THE ARROW


 

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PRESS RELEASE LANGUAGE (formal, succinct, made to peak curiosity while maintaining clarity):

Furthering The Neo-Futurists’ dedication to collaborative creation and experimental structure, Neo Ensemble Members Kurt Chiang and Lily Mooney launch The Arrow.

The Arrow is a quarterly storytelling show that subjects written essays to spontaneous interventions. In each performance, an ensemble of writer-performers will question, interrupt, and add to each other’s work, pushing beyond their first creations in search of something else: something more honest and more live.

In its first iteration, The Arrow Quits Smoking, the show presented six original essays and a can(n)on of experimental plays that discuss, among other things: atheism, willpower, J.J. Abrams, brownies, Netflix, the notion of the Self, scoliosis, and love. Featuring the work of Neil Bhandari, Annabel Lang, Mary Cait Walthall, Brian Whitney, as well as Chiang and Mooney, The Arrow Quits Smoking happened for one night only: November 19th at 8pm.

 

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ARROW RELEASE LANGUAGE (soaring, jagged, made to peak curiosity while maintenance & window cleaner):

Furthering The Neo-Futurists’ dedication to collaborative creation creatin’ and experimental structure, expatriates a scripture. Neo Ensemble Members Kurt Chiang and Lily Mooney launch The Arrow (out of a cannon, into a toilet, through the air, upon a battlefield where no one gets hurt but like there’s a lot of competitive board games and maybe some feelings get hurt, no not that. No one gets hurt. Take a breath(!)).

The Arrow is Theater, Writing, Live-lit, Performance, A show, Action… a quarterly storytelling show that subjects written essays to spontaneous interventions. In each performance, an ensemble of writer-performers will question, interrupt, and add to each other’s work, pushing beyond their first creations in search of something else: something more honest and more live. …., Speaking, Doing, An aardvark, An angel, An acorn, A weapon, A guide to the next thing, A curiosity wishing to share, A way of communicating, A way of pointing out, A point, A word, A title.

 

website-ARROW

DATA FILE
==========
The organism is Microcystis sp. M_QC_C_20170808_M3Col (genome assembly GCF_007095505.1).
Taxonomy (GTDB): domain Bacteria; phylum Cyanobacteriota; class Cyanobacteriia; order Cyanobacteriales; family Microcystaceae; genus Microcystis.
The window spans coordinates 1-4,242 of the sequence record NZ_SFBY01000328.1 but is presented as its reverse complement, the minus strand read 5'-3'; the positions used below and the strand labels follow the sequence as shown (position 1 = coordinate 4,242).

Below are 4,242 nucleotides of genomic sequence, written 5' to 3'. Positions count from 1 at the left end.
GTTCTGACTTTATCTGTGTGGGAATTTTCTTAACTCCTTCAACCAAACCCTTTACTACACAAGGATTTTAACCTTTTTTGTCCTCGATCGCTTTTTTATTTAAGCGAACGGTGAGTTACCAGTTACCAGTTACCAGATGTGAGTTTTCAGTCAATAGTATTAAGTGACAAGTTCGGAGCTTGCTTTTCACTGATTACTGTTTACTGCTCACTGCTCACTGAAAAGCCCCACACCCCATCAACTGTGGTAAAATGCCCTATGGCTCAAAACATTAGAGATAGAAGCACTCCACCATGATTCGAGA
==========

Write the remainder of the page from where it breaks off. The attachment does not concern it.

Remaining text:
In its first iteration, The Arrow Quits Smoking, the show will [not mess with this paragraph too much because it already fits the tone sort of] present six original essays and a can(n)on of experimental plays that discuss, among other things: atheism, willpower, J.J. Abrams, brownies, Netflix, the notion of the Self, scoliosis, and love. Featuring the work of Neil Bhandari (“A quick aside- my wife and I have this thing that we do where anytime, anywhere we see a person carrying a pizza box- walking down the street or out of a restaurant or from their car into their house- we say ‘uhhhhhhh what’s he got in that booooox?’ as though 1) there could possibly be anything other than pizza in that pizza box and 2) as if it’s such a rare and treasured possession that it’s worthy of our awe.”), Annabel Lang (“So I believe that there was a boy and a girl who loved each other very much, so much so that the woman who the girl became would make a whole theory about how they were made of that love for each other, but I don’t know if that matters now at all or if it is real in the context of the present.”), Mary Cait Walthall (“I did this, so I must be this kind of person. I never do that, so I must be that kind of person. But then if I happened to do that, then I would become that kind of person. Must have always been that kind, underneath. That has always been part of this.”), Brian Whitney (“I’ve never really understood what my age group identity is supposed to be. I was born in 1983, so I feel a little too young for Generation X and a little too old to be considered a millennial. However, if I was born in Taiwan, I’d be considered part of the “Strawberry generation” of Taiwanese born after 1981, so named because members of this generation are said to have grown up overprotected by their parents in economic prosperity, and are thusly considered to ‘bruise easily,’ like a strawberry.”), as well as Chiang (“It was a good move.”) and Mooney (“It wasn’t a compliment.”)